Example of Using Python with T-SQL
By: Siddharth Mehta
A large volume of data manipulation tasks are generally preferred to be done in T-SQL. As we discussed in the first lesson, it would make sense to leverage Python for special tasks like statistical computing, machine learning, natural language processing, etc. Consider a use case where we need to calculate statistics of quantitative data from a table stored in a sample database hosted on an instance of SQL Server 2017. Preliminary data analysis and exploration for machine learning generally starts with descriptive statistics. For the same calculation of basic numeric parameters like mean, median, quartiles, etc. Charts like Histogram, Scatterplot, and Boxplots, etc. are analyzed side by side with these statistics.
Our intention is to learn how to derive these statistics using T-SQL and R for a quantitative and voluminous data stored in a SQL Server table.
We already saw use of this procedure in the previous lessons. Below is an explanation of the syntax. You can read more details about its use from here. Some points to note about the use of this command:
- External scrips execution should have been enabled on the instance of SQL Server as discussed in the earlier lesson.
- The @language parameter should have the language specified as R to execute R scripts
- You can specify input datasets query and name using the relevant input parameter (@input_data_1 and @input_data_1_name). If you do not provide a name for input dataset, the default name would be used i.e. “InputDataSet”.
- You can also specify a name for output dataset, in rather case, the default name would be used i.e. “OutputDataSet”.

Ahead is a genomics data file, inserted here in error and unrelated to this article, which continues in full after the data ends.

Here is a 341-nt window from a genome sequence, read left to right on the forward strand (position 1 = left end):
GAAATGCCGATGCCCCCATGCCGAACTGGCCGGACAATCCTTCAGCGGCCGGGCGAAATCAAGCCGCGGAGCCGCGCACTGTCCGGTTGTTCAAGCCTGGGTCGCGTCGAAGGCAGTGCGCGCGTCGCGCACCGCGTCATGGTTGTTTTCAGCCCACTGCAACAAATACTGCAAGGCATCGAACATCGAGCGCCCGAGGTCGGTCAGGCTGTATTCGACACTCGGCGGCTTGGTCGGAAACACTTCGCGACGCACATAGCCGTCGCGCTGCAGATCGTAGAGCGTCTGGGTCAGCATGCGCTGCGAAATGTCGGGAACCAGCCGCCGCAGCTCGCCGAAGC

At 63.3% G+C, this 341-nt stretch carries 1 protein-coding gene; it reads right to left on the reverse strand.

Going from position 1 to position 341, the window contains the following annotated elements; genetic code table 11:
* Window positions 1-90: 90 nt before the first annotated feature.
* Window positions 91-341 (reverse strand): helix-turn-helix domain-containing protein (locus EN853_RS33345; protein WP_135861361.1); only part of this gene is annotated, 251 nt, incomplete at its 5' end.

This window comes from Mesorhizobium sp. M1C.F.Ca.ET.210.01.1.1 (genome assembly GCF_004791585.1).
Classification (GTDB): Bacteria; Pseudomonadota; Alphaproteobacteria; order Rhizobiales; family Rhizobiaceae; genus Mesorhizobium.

- In order to fetch the output data in result set, you need to mention the keyword WITH RESULT SETS and provide the definition of the output data.
Data Exchange between Python and T-SQL
Let’s try to understand the above points by means of an example. Let’s say that we have the sample AdventureWorks data warehouse. Fact tables generally hold quantitative data and dimensions tables hold qualitative data. So naturally fact tables are a good fit for statistical analysis. The most relevant numeric data would be related to sales in the AdventureWorks DW database.
Consider a use-case where we want to calculate basic descriptive statistics of fields holding numerical values with a minimal amount of code and complexity. To do so, we would pass our data to Python for calculations and would be fetching the calculated output out of Python into T-SQL. The FactInternetSales table contains more than 60k records related to sales data. With a single line of code in Python we can calculate all these statistics as shown in the below example. Let’s understand what this example does and how data in exchanged between Python and T-SQL.
- First, we are using the sp_execute_external_script command with @language parameter specified as Python.
- In the @script parameter we are specifying the Python script.